We were cruising along at the big city market the other day when almost out of nowhere hurricane force winds came along and literally destroyed the market. I couldn't believe it, I saw entire tents hurtling across the green. It felt like a scene out of Mary Poppins.
It was a pretty nice day at first. We got to break in our killer new propane stove, which runs off of a 5 gallon tank, which pleases us to no end. The day had some heat, but lots of cloud cover which really cooled things off. We were doing a decent business, as well, and things really started to pick up at the usual hour, which is from 5 to 6, the dinner crowd. We were scrambling to fill orders of dumplings (why don't we ever learn?) when some of the vendors, R included, indicated that there were dark and angry clouds on the horizon. Thus far we had been spared bad weather, so I figured that like the rest of the day, the storm would just skirt our location.
Boy was I wrong.
The moment the wind started picking up, I knew we were in trouble, because by that time, it was too late. Mother nature had warned us, and we didn't listen. Within minutes the wind was so strong that everyone stopped what they were doing and grabbed their tents. We had dumpling cooking in hot oil, but figured they could sit for a few moments while we rescued our tent, which probably wasn't the smartest thing considering hot oil, flames, and propane are not things to be trifled with.
I went next door and helped the Honey Lady with her tent, but for whatever reason the wind still managed to bend the frame into a knot, it was pretty incredible. Many of the customers and the people passing by lent a hand, and it was encouraging to see the level of compassion everyone was showing. Like one big happy family.
Needless to say, the market ended at that point, even though we still had dumplings, which we ended up selling at fire sale prices to a fellow vendor. We packed up and R&A went off to have private girl time while N pleaded his case to play racquetball. I couldn't believe it. I was exhausted from the market, in addition to enduring nature's wrath, and here's our son wanting to play racquetball. Could he have chosen a worse time?
The problem is, being the youngest in the family, he doesn't get taken seriously as often as he should, and he often complains that his requests and ideas seem to get ignored while everyone else gets what they want. In his defense, he doesn't ask for much, and he had been wanting to play racquetball for days. So what could I do?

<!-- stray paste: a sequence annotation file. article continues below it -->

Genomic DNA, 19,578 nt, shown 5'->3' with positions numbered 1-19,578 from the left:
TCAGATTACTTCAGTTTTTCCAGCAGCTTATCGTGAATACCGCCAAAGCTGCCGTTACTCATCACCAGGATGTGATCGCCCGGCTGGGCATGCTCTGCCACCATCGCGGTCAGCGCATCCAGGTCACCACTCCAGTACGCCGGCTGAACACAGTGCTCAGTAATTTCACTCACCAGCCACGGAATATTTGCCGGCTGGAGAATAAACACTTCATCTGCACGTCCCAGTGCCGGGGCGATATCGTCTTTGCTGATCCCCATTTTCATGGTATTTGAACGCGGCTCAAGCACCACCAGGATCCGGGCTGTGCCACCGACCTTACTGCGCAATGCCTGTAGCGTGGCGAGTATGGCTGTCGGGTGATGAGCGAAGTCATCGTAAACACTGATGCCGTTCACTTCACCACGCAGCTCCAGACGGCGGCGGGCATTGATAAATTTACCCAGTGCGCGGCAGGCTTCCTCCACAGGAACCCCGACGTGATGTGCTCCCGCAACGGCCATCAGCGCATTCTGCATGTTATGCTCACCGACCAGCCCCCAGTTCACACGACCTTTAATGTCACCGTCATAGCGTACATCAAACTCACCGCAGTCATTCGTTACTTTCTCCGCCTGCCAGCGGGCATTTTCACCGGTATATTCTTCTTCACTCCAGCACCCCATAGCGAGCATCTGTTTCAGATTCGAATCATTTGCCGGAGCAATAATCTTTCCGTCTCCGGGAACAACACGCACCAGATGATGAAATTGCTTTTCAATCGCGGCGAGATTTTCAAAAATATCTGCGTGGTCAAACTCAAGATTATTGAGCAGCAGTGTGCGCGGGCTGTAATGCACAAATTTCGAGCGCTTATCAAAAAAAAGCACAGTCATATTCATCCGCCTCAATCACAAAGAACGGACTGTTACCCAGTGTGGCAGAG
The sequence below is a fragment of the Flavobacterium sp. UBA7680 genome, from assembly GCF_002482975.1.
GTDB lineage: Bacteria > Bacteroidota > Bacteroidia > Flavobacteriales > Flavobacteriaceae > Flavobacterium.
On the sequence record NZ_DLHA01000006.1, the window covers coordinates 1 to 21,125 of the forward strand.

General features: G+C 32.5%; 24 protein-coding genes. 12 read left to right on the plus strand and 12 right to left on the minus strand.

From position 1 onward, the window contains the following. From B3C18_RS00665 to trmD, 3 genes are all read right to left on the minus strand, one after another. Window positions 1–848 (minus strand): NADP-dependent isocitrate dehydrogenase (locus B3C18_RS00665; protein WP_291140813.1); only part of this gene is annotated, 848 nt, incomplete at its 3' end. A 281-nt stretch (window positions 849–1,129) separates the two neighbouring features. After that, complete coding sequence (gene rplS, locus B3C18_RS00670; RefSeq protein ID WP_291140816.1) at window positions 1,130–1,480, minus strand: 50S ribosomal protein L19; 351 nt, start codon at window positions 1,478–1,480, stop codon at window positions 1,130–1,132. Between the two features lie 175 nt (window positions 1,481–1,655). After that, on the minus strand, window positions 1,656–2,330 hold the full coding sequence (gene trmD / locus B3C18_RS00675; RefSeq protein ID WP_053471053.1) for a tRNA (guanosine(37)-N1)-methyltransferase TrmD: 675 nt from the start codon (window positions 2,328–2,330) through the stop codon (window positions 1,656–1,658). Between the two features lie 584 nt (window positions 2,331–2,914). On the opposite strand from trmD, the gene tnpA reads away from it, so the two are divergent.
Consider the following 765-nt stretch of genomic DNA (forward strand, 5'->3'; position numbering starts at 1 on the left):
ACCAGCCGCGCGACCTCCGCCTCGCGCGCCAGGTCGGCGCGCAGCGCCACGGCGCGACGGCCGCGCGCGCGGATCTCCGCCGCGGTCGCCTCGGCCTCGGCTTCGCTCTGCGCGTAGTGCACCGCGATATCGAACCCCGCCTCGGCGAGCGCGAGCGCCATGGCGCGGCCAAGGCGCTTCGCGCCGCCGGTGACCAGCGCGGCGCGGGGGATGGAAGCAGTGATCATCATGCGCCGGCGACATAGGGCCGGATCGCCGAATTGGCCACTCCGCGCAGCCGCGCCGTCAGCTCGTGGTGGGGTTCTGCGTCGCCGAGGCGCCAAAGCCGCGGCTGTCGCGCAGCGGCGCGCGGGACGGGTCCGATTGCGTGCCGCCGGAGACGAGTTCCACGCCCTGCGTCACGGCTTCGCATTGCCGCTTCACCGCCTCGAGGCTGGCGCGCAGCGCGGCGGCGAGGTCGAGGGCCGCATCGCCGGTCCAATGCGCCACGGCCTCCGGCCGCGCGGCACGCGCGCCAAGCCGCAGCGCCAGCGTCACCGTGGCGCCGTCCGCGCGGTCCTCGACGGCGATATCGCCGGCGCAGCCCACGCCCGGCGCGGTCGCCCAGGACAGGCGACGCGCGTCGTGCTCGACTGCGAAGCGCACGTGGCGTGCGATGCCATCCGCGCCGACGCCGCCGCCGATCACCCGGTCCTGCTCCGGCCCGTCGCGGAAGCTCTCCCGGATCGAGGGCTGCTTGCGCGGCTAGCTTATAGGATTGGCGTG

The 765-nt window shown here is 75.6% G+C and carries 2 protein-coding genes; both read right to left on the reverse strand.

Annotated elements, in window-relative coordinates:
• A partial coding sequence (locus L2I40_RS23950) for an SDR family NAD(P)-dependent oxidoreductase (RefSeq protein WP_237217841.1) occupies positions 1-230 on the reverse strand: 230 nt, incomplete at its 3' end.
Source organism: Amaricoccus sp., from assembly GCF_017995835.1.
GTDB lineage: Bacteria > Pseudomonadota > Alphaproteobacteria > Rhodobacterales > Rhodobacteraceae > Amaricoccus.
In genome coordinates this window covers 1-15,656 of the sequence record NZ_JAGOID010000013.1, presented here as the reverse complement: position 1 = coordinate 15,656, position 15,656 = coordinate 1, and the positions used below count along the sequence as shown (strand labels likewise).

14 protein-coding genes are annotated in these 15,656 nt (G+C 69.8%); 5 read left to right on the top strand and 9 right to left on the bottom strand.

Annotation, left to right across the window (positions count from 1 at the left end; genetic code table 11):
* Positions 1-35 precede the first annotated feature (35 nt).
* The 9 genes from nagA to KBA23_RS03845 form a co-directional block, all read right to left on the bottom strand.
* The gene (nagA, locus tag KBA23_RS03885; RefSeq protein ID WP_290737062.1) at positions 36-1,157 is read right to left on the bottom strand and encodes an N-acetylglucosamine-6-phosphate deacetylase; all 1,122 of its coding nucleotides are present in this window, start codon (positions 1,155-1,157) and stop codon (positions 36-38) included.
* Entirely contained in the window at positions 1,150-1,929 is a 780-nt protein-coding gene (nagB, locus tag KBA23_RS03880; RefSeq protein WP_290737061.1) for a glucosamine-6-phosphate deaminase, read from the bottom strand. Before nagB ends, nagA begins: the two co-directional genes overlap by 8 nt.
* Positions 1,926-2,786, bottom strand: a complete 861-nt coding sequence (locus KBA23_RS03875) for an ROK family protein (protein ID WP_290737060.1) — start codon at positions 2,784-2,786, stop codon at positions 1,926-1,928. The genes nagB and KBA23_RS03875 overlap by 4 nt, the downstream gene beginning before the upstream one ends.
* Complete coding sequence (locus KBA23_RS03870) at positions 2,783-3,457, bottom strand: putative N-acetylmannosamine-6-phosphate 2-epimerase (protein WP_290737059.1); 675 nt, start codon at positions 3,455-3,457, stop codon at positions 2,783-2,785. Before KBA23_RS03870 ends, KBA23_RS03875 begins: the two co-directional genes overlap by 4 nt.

I had actually packed the racquetball stuff thinking the kids could hit the ball back and forth on the green, so we were ready to go. We went over to the courts, which were closing in about 20 minutes, and played. It was actually fun, and N is very good, as he is at many sports. Best of all, he got his fix, felt like he was finally being taken seriously, and we spent quality dad and son time together. How can you beat that?
For the record, racquetball is a good sport to play with the kids because they can hit the ball more easily than tennis and don't have to deal with the hassles of getting the ball over the net. Just hit the thing as hard as you can.
Also, on a bright note, while we were playing it started pouring rain, which meant that even though the wind blew us to Maine and back, at least we didn't get rained on.
We finished with our game, headed over to the bookstore, where R&A were hanging, and spent some time in one of our favorite environments: surrounded by books.
A nice end to a turbulent day.
Thanks for reading, and thanks to Alexander Rist for the pic.
market cooking along, disaster struck
destroyed the market, tents flying through the air
broke in our new stove
gaining new customers